Monday, March 15, 2010

Thinking About What Makes a Good Game


With the campaign that started this blog on hiatus, and my final year of school before taking on my new role as teacher making more and more demands on my time, I've decided to repurpose this blog for the time being into what it was already becoming anyway; a forum for my thoughts and ideas about game design (specifically, my game's design) and a place to post some idea that are being considered for my campaign world (the PHB of which I hope to finally finish this week).

So, to begin:

I LOVE the d20 system. I never wanted to like It, never wanted to have it replace my beloved AD&D, but it did, and I love it. I do not feel the same way about 4e, but that's because 4e is a steaming pile of offal, not a game.

The only problem I have with d20 is that it doesn't feel much like AD&D - it lacks the teamwork that comes from the earlier editions. There isn't much mechanical advantage to teamwork in 3.5, nor does the same appear to have been balanced around teamwork as the style of play. I'd like the game to have more options, to better support teamwork, and to allow the weird fantasy feel that I've come to associate with classic RPG fantasy, while keeping the incredible outrageousness that has come to typify the "Dungeonpunk" style that 3e introduced.

I mean, look at this:



That is legitimately cool - the classic party of adventurers in a group shot. That will probably become the cover for my Player's Guide, because it is exactly what I want the players to be - a group, a party. Not six lone wolf individuals that just happen to be travelling in the same direction for no appreciable reason.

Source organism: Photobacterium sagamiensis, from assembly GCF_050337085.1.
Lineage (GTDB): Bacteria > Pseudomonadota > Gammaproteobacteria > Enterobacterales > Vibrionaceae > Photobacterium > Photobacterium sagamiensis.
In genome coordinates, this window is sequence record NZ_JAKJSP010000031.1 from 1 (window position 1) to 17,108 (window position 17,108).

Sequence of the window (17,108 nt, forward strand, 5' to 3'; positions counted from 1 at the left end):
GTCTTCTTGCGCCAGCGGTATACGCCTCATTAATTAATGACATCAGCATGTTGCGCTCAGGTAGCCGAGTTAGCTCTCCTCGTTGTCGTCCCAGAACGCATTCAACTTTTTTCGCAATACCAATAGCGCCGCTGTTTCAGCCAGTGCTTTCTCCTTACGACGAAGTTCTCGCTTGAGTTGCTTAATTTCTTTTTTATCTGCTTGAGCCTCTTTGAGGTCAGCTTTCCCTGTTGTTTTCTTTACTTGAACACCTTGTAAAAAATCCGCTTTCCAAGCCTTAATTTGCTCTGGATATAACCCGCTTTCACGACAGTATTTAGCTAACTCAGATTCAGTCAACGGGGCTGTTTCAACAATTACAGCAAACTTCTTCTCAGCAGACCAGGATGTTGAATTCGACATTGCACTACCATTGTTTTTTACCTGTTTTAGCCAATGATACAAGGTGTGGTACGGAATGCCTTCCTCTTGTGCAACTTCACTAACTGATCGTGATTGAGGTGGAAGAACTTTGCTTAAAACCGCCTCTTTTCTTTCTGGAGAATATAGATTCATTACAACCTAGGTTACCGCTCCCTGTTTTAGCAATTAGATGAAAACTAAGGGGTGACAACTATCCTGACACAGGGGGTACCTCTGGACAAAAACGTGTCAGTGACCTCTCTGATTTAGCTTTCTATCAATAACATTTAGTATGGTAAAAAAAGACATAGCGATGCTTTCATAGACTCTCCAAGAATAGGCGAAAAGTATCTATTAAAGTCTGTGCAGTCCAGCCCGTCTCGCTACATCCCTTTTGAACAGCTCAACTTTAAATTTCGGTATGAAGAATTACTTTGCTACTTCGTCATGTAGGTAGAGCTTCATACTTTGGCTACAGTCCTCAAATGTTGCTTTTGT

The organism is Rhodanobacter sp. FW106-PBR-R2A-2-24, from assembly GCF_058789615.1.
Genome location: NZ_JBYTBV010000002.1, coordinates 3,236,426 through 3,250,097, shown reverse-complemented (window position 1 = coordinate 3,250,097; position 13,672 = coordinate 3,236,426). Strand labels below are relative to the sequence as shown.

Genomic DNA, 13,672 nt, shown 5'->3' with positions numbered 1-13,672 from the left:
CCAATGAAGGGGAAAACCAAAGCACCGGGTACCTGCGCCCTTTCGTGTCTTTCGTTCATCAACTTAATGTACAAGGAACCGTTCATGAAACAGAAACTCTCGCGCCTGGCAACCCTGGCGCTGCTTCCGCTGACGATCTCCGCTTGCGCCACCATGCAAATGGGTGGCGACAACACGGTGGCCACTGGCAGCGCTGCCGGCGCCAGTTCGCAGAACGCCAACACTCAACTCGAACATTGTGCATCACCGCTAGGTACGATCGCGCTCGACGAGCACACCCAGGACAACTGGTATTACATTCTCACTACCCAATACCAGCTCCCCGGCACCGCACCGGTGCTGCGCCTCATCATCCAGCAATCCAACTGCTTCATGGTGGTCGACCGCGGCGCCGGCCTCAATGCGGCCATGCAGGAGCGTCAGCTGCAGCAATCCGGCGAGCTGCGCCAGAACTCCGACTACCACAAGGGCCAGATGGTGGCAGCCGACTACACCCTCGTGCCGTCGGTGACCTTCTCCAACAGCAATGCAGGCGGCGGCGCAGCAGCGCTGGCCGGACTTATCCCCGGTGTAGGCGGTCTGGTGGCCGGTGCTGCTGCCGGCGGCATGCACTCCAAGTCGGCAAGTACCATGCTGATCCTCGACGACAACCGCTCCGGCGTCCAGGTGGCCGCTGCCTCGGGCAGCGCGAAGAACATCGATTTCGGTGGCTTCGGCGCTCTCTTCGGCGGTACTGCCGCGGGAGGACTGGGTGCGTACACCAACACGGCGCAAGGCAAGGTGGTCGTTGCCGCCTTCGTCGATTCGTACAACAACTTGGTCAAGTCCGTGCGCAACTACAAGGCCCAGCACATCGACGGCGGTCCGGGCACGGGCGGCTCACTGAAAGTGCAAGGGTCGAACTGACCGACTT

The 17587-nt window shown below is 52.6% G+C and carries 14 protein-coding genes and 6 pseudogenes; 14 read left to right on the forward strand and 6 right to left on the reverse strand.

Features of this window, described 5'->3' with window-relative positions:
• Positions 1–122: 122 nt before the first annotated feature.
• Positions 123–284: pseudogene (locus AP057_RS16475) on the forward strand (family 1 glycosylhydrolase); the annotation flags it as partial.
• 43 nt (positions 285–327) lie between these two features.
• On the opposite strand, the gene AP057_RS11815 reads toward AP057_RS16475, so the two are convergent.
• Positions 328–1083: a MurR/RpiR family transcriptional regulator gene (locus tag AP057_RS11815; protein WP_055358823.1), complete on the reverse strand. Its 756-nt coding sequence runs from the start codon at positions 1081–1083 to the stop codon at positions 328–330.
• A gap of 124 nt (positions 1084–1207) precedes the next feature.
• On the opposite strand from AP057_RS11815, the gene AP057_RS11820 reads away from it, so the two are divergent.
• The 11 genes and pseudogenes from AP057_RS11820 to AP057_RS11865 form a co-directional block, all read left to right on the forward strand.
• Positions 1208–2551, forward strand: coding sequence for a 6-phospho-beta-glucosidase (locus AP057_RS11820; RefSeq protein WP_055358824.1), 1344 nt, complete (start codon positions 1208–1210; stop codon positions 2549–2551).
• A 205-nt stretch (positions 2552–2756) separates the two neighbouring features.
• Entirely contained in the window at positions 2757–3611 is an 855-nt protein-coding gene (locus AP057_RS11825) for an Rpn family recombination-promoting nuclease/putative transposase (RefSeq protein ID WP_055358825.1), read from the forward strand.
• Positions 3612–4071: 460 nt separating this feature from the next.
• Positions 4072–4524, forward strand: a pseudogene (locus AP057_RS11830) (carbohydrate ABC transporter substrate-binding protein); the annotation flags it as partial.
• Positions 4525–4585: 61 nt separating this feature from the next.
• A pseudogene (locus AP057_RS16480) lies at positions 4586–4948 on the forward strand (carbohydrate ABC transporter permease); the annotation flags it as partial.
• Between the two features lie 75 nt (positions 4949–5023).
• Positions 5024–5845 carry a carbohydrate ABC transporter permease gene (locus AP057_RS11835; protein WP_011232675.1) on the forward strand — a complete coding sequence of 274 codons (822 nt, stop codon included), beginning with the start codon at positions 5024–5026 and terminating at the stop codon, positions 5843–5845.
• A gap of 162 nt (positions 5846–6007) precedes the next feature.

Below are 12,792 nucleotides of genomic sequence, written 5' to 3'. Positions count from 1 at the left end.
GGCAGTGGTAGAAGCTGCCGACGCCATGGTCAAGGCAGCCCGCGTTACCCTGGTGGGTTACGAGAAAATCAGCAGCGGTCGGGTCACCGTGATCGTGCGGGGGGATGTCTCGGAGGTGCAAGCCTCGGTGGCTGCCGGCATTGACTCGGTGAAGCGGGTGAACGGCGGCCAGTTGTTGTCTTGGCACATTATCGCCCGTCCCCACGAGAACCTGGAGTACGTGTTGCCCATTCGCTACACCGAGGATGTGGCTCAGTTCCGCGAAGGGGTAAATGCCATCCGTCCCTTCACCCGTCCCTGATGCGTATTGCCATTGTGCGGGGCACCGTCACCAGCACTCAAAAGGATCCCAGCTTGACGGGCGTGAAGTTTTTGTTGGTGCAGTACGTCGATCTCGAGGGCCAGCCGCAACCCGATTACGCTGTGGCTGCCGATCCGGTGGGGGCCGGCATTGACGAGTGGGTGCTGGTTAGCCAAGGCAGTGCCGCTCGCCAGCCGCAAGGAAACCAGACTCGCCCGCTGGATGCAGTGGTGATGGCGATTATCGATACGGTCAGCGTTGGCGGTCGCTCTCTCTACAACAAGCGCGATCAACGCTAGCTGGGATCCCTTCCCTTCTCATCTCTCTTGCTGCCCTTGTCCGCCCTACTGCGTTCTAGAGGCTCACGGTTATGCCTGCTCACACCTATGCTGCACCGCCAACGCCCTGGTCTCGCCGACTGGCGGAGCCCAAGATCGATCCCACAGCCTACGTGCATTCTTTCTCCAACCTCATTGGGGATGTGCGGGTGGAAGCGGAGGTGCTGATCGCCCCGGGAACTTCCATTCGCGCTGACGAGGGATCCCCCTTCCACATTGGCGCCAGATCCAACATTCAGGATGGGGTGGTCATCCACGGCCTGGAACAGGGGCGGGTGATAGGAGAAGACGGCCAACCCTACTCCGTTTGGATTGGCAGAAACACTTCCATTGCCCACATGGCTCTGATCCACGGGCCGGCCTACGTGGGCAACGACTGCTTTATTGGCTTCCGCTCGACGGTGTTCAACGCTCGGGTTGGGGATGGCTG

At the same time, look at this:



THAT'S what a combat should feel like. This will probably be the cover to my Monstrous Manual, for the same reason. Adventuring is dangerous, and most of those that undertake it should have abbreviated lifespans. That's why adventurers don't run the world economy, and why there still are dungeons to explore and get treasure from - this isn't a career choice, it's an all-or-nothing gamble for wealth. Its a desperate attempt at the good life for the 99% of the world that will never see it any other way. It's also a gamble heavily weighted against the player. That's why most people stay at home and farm turnips.

Combat should have a definite Sword & Sorcery feel to it - cinematic, but not in the anime style. It should be gritty and intense, but I don't want to drag it down with too many complications. This game should be about options, not compulsory rules that make everything more difficult for no reason. "Realism," for lack of a better term, but not at the expense of playability. To that end, I want to make as many option available as I can, but I want to give each player a choice in whether or not to use them. There should be mechanical advantages to these options, but not using them shouldn't penalize the players either.

In short, I want a game that allows the players to have the maximum choices I can give them, without forcing them to accept the changes to the system all at once. The additional options should be common sense, or should FEEL optional.

Lastly, look at this:



In my mind, this is proof of concept for the Dungeonpunk style - Eberron may suck as a sandbox world (and it does), but it got the feel of the game right. Menace, activity, and the right combination of dark weirdness and exotic fantasticness that every D&D game should strive for.

It CAN be done. It just hasn't been done PROPERLY yet, not as I see it.

That's what AD20 is going to be - AD&D with 3e mechanics, heavily modified to bring it in line with the philosophy I've outlined here. If I stay true to the concept, it should produce a great game.

That's why I'm doing this, after all. To do it right by my vision. And that's what makes D20 so much better than the 2e or 4e systems. It's my vision that counts, not the vision of the designers. That's what should be true.

Time will tell. I'll keep everyone informed.

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